- Keep jewelry simple and to a minimum
Creatives, Marketing, Publishing and the Arts interviews
This is a tricky one - there are a huge amount of different careers that all fall under the umbrella of ‘Creative’ - but it’s also the sector that you can have the most fun with! If you’re going for a role in marketing then keep it fun but professional. Use interesting fabrics and colours to sell your personal style, and think about the particular industry you’ll be interviewing for. People in the tech industry or digital marketing are famous for wearing trainers to work (and I wouldn’t part with my Air Max for love nor money) but those in big advertising industries tend to wear a 21st century version of the Mad Men wardrobe. If you’re going to be VERY creative, focusing on art and design, then you can pretty much wear what you damn well please.
Public Services, Charity and Teaching interviews
If you’re going to be teaching, then you’ll want to wear something pretty conservative. If you’ll be working with primary school children, then bright fabrics, comfortable shoes and easy-to-wash outfits are key. Think floral dresses, cardigans, chino trousers, jumpers and soft cotton shirts. Secondary school teachers are more likely to appreciate a good suit in an interview, but anything conservative and professional should be fine. Just avoid anything that will make the kids laugh at you…
Sales and Retail Interviews
Wear black. Seriously, it’s the retail uniform of dreams, and if you’re applying for a role out on the shop floor you’ll probably be asked to wear black, so dress for the role you want. Why not head into the store first and do a bit of research? If you can spot a manager, make a mental note of how they dress, and wear something similar to your interview. If you’re applying for a retail grad scheme, then I’m afraid it’s back to those suits from the Law, Business & Finance section.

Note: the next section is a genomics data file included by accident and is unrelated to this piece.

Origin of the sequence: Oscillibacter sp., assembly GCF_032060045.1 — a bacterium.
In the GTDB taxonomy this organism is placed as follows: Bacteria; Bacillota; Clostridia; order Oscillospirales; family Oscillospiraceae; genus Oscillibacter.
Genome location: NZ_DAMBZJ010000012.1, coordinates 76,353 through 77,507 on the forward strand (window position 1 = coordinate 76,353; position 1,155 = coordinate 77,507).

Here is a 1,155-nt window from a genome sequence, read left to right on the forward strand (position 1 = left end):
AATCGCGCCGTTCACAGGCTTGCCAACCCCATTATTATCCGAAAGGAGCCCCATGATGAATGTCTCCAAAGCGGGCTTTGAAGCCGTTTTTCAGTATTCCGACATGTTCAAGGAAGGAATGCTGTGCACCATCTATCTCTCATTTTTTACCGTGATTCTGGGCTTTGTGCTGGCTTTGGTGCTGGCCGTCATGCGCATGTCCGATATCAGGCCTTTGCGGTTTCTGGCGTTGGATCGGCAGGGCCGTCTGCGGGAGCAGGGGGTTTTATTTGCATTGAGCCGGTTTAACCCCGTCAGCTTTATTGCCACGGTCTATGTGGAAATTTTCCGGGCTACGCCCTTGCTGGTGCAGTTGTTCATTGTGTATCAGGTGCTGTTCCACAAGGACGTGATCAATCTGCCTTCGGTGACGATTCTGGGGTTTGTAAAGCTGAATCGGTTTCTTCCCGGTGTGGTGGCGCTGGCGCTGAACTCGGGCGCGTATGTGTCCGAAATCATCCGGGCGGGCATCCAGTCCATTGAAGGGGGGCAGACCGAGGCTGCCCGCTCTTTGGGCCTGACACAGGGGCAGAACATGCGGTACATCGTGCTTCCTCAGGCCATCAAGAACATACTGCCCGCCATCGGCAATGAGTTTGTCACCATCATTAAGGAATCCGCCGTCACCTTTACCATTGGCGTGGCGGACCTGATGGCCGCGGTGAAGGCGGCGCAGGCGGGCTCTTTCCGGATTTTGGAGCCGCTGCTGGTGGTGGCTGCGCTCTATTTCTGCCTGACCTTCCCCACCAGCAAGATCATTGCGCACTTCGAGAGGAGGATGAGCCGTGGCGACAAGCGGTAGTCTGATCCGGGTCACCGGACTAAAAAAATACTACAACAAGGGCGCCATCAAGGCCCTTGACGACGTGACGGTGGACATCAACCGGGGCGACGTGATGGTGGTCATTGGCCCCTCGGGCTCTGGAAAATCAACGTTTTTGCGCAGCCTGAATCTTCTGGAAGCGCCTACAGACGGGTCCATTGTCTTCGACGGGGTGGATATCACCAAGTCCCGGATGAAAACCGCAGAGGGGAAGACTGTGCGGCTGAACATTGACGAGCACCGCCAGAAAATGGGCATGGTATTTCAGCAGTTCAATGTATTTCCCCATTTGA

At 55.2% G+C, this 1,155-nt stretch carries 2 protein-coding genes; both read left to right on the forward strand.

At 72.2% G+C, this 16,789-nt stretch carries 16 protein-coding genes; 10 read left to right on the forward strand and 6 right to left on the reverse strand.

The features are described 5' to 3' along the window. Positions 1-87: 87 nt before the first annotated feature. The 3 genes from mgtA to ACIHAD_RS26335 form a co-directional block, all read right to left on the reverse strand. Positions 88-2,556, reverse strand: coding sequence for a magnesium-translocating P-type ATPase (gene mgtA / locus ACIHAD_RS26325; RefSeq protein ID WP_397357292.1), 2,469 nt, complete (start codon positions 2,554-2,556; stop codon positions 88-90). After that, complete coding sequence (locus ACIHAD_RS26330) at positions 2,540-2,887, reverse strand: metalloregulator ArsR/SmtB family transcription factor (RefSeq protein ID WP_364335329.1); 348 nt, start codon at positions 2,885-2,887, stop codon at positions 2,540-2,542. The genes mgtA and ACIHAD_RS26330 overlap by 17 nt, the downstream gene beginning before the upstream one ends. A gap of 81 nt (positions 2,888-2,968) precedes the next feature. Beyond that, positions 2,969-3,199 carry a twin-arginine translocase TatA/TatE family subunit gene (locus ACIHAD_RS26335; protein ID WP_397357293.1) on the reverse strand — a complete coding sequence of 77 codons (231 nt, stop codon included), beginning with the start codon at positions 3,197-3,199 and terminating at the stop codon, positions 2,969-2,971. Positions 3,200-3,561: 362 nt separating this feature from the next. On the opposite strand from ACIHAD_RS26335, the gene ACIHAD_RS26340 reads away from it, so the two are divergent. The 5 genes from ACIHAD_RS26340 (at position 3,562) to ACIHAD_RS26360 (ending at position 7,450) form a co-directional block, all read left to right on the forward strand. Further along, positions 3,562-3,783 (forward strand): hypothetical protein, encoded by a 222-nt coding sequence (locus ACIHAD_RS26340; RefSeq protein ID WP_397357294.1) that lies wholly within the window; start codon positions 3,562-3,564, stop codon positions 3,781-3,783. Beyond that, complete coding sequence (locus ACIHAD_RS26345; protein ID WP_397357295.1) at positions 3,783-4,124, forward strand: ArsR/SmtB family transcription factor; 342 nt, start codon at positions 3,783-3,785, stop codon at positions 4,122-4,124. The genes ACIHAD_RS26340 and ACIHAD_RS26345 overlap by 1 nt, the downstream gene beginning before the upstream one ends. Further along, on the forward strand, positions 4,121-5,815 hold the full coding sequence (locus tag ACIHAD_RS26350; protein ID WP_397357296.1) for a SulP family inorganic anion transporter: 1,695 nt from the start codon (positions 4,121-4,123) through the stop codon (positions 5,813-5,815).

General Interview Attire Tips
When deciding what to wear to an interview, it’s better to be overdressed than underdressed
If you’re feeling particularly creepy, swing by the offices at the start or end of the day, and see what outfits people are working
If in doubt, ask! Employers would much rather an interviewee asked what the dress code was before an interview than guessing and getting it wildly wrong
Dress for the job you want - if you’re applying for a role as a part time classroom assistant, but one day want to become head of sixth form, then wear that
Let your personality shine through, and not by wearing your jazziest jumpsuit and hoop earrings. The answers you give in your interview need to shine more brightly than your outfit
Don’t wear heels if you can’t walk in them. Nobody wants to hire Bambi on ice.
Don’t forget your glasses if you need them!
Do relax. If you don’t get this role, ask for honest feedback from your interviewers, take it on board and get right back out there by applying for more roles! And if they say they hated your leopard print angora beret, then don’t wear it to the next interview.
We hope you've found the answer to 'What to Wear to an Interview?' here. If not, drop us a message and let us know the tips you wish you'd known! Now go forth and be an interview god.
If you liked this, why not check out out brand new Graduates Section, packed with ideas and tips on that post-uni life!
So there you have it - what to wear to an interview - the ultimtate guide.